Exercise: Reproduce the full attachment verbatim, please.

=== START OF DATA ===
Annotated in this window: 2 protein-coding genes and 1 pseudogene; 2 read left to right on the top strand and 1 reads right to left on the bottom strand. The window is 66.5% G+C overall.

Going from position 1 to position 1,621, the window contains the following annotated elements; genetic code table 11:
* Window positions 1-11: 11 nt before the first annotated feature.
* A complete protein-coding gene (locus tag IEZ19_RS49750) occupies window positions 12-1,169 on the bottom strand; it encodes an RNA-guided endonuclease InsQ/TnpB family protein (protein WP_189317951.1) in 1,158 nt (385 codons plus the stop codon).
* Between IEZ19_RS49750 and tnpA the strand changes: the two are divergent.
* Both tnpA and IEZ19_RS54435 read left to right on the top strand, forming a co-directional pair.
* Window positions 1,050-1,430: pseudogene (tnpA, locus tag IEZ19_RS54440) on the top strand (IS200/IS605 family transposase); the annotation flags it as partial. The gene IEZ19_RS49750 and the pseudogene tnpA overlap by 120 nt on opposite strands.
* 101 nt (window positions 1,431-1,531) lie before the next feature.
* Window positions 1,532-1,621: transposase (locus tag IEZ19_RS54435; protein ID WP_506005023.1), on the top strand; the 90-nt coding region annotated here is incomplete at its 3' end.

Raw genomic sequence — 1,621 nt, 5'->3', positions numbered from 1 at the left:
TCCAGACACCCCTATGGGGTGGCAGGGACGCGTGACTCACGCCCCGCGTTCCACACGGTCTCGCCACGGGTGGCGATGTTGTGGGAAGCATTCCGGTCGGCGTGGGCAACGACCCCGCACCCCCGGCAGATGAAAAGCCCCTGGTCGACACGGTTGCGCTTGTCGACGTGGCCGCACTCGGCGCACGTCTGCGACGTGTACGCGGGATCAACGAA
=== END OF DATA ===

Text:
Annotated in this window: 2 protein-coding genes and 1 pseudogene; 2 read left to right on the top strand and 1 reads right to left on the bottom strand. The window is 66.5% G+C overall.

Going from position 1 to position 1,621, the window contains the following annotated elements; genetic code table 11:
* Window positions 1-11: 11 nt before the first annotated feature.
* A complete protein-coding gene (locus tag IEZ19_RS49750) occupies window positions 12-1,169 on the bottom strand; it encodes an RNA-guided endonuclease InsQ/TnpB family protein (protein WP_189317951.1) in 1,158 nt (385 codons plus the stop codon).
* Between IEZ19_RS49750 and tnpA the strand changes: the two are divergent.
* Both tnpA and IEZ19_RS54435 read left to right on the top strand, forming a co-directional pair.
* Window positions 1,050-1,430: pseudogene (tnpA, locus tag IEZ19_RS54440) on the top strand (IS200/IS605 family transposase); the annotation flags it as partial. The gene IEZ19_RS49750 and the pseudogene tnpA overlap by 120 nt on opposite strands.
* 101 nt (window positions 1,431-1,531) lie before the next feature.
* Window positions 1,532-1,621: transposase (locus tag IEZ19_RS54435; protein ID WP_506005023.1), on the top strand; the 90-nt coding region annotated here is incomplete at its 3' end.

Raw genomic sequence — 1,621 nt, 5'->3', positions numbered from 1 at the left:
TCCAGACACCCCTATGGGGTGGCAGGGACGCGTGACTCACGCCCCGCGTTCCACACGGTCTCGCCACGGGTGGCGATGTTGTGGGAAGCATTCCGGTCGGCGTGGGCAACGACCCCGCACCCCCGGCAGATGAAAAGCCCCTGGTCGACACGGTTGCGCTTGTCGACGTGGCCGCACTCGGCGCACGTCTGCGACGTGTACGCGGGATCAACGAA